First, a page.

Some Combat Archery Basics
Sir Jon Fitz-Rauf, O.L., O.P., R.C.Y., R.C.A.
1: Learn and understand your kingdom rules regarding war combat.
2: You should nock your arrow, while standing or running, without looking down at your bow. If using a crossbow, learn to cock it without bending over. Always observe: the enemy, incoming arrows and where you are going. You can not avoid what you do not see.
3: Shoot first at "good" targets that are in your effective range and are unprotected, or which pose an immediate threat. Even if your arrow does not kill or wound, it may distract your target and allow someone else to take them out.
4: Cross shoot at targets to either side of you, instead of directly in front. It is usually a waste of arrows to try to hit someone that is watching you.
5: Keep covered. Use: natural cover, heavies with shields, a pavise, walls, etc. If possible, arrange for one of your fighters to stay with you and provide cover with their shield.
6: When shooting from behind cover, such as a wall or line of fighters, do not keep popping up in the same spot; an enemy arrow may be waiting for you to show up there again. On the other hand, watch for and shoot opposing archers that do not heed this advice.
7: Do not shoot out of your effective range at a single target. You may hit a group by chance, but seldom a single target.
8: When possible you should make fullest use of your mobility, do not stay in one spot. Do not always dodge arrows by moving in the same direction, this is setting a pattern and a good enemy archer will make use of it by shooting where you will be.
9: If you are wounded and cannot shoot, give your arrows to another archer that can make use of them.
10: You should save your better, more accurate arrows for longer shots or small targets.
11: Make sure your arrows are neatly stored in your quiver, so that when you pull one out it does not bring its friends with it.
12: As you draw, nock and aim double check your arrow to verify that the head is still attached. You have the final responsibility for the safe condition of your weapons.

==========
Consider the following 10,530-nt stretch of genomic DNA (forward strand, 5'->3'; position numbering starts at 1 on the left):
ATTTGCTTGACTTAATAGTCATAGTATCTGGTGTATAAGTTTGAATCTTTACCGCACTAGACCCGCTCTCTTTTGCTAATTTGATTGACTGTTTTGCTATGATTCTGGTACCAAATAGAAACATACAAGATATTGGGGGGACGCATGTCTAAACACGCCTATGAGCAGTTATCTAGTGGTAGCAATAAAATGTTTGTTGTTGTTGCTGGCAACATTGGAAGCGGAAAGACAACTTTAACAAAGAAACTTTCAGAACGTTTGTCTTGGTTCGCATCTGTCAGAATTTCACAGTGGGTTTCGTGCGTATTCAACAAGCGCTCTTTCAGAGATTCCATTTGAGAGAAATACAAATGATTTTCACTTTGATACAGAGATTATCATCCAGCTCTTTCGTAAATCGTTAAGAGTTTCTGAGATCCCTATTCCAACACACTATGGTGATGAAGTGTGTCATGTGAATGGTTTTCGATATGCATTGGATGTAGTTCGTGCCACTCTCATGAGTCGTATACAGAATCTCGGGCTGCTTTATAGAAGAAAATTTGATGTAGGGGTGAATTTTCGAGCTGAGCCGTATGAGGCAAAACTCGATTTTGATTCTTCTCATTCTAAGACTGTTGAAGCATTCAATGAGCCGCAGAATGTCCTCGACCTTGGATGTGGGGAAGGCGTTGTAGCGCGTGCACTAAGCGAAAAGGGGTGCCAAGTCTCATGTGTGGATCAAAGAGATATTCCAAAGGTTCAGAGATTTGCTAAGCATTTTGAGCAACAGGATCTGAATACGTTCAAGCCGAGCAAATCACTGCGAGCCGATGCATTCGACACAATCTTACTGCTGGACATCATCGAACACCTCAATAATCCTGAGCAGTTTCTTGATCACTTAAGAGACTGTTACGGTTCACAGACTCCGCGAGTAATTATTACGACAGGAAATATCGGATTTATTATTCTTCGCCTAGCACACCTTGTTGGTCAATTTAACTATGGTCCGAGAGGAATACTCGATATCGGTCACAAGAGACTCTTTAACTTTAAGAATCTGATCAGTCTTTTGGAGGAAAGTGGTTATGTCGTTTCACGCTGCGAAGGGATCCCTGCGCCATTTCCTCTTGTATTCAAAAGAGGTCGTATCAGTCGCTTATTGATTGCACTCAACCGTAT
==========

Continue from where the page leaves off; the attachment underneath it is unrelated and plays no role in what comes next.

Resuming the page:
13: Identify enemy leaders and the more dangerous fighters, both heavies and archers. Point them out to other archers to kill first when possible. You should try to take out immediate threats first.
14: You should remember that the bow is a distance weapon. Unless it is necessary to shoot from in close in order to get through pikes, etc. Strike from longer range. Distance is your friend, it keeps the enemy fighters off of you.
15: When possible, you should try to see that the same enemy fighters are not repeatedly targeted over and over. This is no fun for them and may cause them to dislike archers.
16: Do not get angry if someone does not take a hit. Sometimes in the heat of battle, even the cleanest shots may not be noticed by your target. If you should feel that someone is repeatedly ignoring shots, politely talk to them between battles.
17: If one of your fighters and a enemy fighter are doing a "one on one" fight, do not intercede unless ordered to do so. Once the fight is over and he has a chance to recover, the enemy is fair game. If one of your fighters and an enemy are discussing something, do not shoot till they are finished and have again engaged.
18: Practice shooting while wearing your helm, hand protection and any other gear that can affect your shooting. You should practice nocking while on the move, shooting from different positions and anything else that helps to simulate what you will be doing in combat.
19: Have fun and try to help our wars be fun for others as well.
1: Your battle plan should be based on: Your objectives for the battle. The strength and weakness of the enemy. The strength and weakness of your forces. The terrain. Any special rules or conditions for that battle.
2: You should learn the quality and quantity of your force and their equipment, such as ability and experience, approximate number of missiles, range of bows, armor, pavises, etc.
3: You should also learn the same about the enemy.
4: With the battle plan in mind divide your forces in units. Provide a mix of forces, when possible, provide both offensive and defensive capabilities.
5: You should arrange for leaders and seconds in command for each unit as well as an overall commander and second in command.
6: Two or more small units may be grouped under the command of the leader of one of the small units.
7: When possible you should arrange for fighters with shields to provide defensive capabilities, cover from missiles and from enemy heavy charges for the units.
8: Communicate with those around you. Teamwork can prevent other fighters in front of you from inadvertently blocking your arrows. They can also point out critical targets to you.
9: You should always try to take and hold the initiative, force the enemy to react to you.
10: You should try to obtain a local superiority in numbers and destroy that part of the enemy force, then move on to the next.
11: Concentrate your arrow attack on part of the enemy at a time. Have a few archers keep the rest of the enemy engaged.
12: Try to flank an opposing line and shoot down the length of it. This gives you a larger target area.
13: Maneuver your forces to shoot the enemy from at least two directions at the same time. This will make it harder for them to see and avoid or block all the arrows.
14: Practice working as a unit and your unit should practice working with other units.
For questions related to this article please contact the author: Sir Jon Fitz-Rauf